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Colleges to fight concealed gun bill

OKLAHOMA CITY (AP) – The heads of Oklahoma’s state colleges and universities are vowing to oppose any legislative efforts to allow concealed weapons on campus.

Legislation that would have allowed concealed weapons on college campuses was defeated earlier this year after college presidents and law enforcement officers said it would create chaos and even more violence on campus.

But the issue likely will resurface when the Legislature convenes next year, state Higher Education Chancellor Glen Johnson said Monday.

Johnson spoke to a group of college officials and law enforcement officers that make up the Campus Life and Safety and Security Task Force, formed after the 2007 shooting deaths at Virginia Tech.

House Bill 2513, which was defeated, would have allowed military veterans and others with firearms training to carry concealed weapons on campus.

Task force member Phil Berkenbile, leader of the state’s CareerTech system, said guns have no place at schools. He noted recent controversy when a small Texas school district decided to let some teachers and staff carry guns.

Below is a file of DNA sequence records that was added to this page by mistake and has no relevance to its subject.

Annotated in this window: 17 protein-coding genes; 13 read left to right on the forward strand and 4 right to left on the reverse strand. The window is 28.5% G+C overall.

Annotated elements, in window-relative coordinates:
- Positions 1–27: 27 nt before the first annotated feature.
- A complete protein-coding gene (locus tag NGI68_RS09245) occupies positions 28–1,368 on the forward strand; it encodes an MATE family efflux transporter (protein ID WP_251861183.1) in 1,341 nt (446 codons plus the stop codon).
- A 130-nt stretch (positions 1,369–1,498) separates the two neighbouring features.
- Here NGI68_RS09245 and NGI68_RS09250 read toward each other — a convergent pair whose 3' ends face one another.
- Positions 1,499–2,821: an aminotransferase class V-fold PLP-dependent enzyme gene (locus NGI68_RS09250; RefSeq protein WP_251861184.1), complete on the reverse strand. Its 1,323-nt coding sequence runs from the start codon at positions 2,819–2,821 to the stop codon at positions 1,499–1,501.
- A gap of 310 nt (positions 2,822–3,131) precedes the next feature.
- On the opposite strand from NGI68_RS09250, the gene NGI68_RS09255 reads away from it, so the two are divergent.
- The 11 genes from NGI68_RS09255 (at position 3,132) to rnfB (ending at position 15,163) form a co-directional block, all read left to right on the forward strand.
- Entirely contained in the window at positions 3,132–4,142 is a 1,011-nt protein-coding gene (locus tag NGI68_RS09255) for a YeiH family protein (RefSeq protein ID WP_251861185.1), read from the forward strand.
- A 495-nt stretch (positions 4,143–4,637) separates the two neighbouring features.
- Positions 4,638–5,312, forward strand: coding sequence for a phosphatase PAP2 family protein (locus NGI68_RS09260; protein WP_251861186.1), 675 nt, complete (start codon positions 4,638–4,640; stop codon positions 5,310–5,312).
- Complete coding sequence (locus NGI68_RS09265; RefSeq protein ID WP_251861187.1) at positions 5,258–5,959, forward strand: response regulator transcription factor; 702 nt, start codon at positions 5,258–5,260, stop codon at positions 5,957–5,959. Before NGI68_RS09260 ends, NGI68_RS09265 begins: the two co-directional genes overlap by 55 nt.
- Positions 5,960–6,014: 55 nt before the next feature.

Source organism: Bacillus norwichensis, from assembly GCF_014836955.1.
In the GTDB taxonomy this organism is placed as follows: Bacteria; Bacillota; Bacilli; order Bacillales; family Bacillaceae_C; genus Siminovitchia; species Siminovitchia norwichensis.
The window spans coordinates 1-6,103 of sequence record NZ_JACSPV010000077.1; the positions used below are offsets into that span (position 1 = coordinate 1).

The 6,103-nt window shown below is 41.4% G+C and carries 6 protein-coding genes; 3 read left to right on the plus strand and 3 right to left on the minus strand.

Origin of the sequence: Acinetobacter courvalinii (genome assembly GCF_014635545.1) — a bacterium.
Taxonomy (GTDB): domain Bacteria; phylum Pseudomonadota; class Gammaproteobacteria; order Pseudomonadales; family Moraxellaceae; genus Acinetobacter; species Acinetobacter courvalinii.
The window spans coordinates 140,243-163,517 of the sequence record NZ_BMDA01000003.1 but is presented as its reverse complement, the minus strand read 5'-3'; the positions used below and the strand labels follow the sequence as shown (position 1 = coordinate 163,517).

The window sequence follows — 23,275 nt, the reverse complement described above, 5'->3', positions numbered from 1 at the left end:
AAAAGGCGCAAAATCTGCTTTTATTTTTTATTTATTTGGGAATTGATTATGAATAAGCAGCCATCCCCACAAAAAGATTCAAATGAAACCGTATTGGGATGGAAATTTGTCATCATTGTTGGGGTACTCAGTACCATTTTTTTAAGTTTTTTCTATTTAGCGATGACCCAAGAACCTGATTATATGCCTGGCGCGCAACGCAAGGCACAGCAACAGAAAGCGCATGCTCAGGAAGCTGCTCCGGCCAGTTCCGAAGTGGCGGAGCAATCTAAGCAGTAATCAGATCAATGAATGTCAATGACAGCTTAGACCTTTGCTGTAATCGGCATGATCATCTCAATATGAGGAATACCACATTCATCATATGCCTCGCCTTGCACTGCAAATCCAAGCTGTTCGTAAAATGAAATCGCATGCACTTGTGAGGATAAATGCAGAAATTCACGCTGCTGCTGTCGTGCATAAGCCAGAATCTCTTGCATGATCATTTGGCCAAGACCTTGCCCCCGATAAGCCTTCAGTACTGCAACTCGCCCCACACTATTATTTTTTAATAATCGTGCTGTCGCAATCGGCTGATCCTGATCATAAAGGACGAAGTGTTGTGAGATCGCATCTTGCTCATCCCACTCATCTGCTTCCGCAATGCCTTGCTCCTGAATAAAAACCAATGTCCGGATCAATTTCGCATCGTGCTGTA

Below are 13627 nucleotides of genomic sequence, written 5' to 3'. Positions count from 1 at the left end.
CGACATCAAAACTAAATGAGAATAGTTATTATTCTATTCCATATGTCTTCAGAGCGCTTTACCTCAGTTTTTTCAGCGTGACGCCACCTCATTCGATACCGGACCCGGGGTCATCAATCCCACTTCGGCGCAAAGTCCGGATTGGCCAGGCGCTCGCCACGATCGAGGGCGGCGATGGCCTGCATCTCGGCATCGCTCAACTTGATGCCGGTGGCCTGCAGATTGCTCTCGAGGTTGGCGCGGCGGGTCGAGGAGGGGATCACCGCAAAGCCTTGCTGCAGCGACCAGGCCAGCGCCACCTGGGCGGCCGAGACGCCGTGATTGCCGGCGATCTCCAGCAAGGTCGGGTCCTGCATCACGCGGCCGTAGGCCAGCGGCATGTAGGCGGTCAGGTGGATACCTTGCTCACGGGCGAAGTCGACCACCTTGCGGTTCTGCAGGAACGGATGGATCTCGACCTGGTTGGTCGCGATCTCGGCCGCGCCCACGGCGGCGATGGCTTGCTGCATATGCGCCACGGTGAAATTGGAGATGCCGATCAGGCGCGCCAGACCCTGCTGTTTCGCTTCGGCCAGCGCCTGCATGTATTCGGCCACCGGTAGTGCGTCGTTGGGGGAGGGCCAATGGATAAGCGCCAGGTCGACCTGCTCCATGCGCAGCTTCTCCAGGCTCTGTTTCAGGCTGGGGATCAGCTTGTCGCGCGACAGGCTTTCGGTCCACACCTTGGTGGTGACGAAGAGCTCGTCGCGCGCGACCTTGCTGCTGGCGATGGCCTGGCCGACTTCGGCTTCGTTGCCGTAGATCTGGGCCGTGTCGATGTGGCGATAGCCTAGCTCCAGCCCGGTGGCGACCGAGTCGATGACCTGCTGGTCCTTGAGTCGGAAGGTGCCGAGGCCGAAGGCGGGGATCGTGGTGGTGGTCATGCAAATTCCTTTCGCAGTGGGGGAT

“I don’t think that’s something we want to start in Oklahoma,” Berkenbile said. “That’s got to be a high priority.”

Johnson said the task force will make clear in its upcoming report to the Legislature that it opposes weapons on college campuses.

The group also is planning to ask for about $16 million to improve safety and offer more mental health services on college and CareerTech campuses. The group may ask that the money be distributed through the state Department of Homeland Security.

Rep. Jason Murphey, R-Guthrie, who introduced a measure to allow students to carry concealed weapons on campus, said Monday he would try again next year to give that right to at least some on campus.

His original bill was watered down so only military veterans and others with firearms training would have been allowed to carry concealed weapons on campus.

“I’m really committed to doing something to break up the gun-free bubble,” Murphey said. “There’s got to be a way to have an application of concealed-carry to a campus that at least makes it so that a criminal can’t go into that environment knowing that the only people that are going to have guns are going to have uniforms.”

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